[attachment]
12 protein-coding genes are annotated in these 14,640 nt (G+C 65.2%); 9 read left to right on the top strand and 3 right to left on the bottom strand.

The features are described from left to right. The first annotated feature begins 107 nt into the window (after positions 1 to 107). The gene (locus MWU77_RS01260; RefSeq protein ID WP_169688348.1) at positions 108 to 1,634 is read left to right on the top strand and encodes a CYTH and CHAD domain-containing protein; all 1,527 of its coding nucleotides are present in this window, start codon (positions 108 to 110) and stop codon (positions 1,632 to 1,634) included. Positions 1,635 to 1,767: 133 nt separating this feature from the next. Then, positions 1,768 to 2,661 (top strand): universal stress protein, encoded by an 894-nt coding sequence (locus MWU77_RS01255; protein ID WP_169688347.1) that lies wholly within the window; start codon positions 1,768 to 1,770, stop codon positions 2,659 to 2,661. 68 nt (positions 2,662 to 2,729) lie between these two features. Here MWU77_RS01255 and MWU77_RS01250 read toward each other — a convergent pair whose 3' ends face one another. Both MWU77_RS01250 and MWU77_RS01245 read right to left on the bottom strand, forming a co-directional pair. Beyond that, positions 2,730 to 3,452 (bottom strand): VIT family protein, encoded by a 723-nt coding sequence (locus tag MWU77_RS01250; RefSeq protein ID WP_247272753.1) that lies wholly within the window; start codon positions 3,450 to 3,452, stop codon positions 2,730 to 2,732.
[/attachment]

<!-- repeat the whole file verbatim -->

12 protein-coding genes are annotated in these 14,640 nt (G+C 65.2%); 9 read left to right on the top strand and 3 right to left on the bottom strand.

The features are described from left to right. The first annotated feature begins 107 nt into the window (after positions 1 to 107). The gene (locus MWU77_RS01260; RefSeq protein ID WP_169688348.1) at positions 108 to 1,634 is read left to right on the top strand and encodes a CYTH and CHAD domain-containing protein; all 1,527 of its coding nucleotides are present in this window, start codon (positions 108 to 110) and stop codon (positions 1,632 to 1,634) included. Positions 1,635 to 1,767: 133 nt separating this feature from the next. Then, positions 1,768 to 2,661 (top strand): universal stress protein, encoded by an 894-nt coding sequence (locus MWU77_RS01255; protein ID WP_169688347.1) that lies wholly within the window; start codon positions 1,768 to 1,770, stop codon positions 2,659 to 2,661. 68 nt (positions 2,662 to 2,729) lie between these two features. Here MWU77_RS01255 and MWU77_RS01250 read toward each other — a convergent pair whose 3' ends face one another. Both MWU77_RS01250 and MWU77_RS01245 read right to left on the bottom strand, forming a co-directional pair. Beyond that, positions 2,730 to 3,452 (bottom strand): VIT family protein, encoded by a 723-nt coding sequence (locus tag MWU77_RS01250; RefSeq protein ID WP_247272753.1) that lies wholly within the window; start codon positions 3,450 to 3,452, stop codon positions 2,730 to 2,732.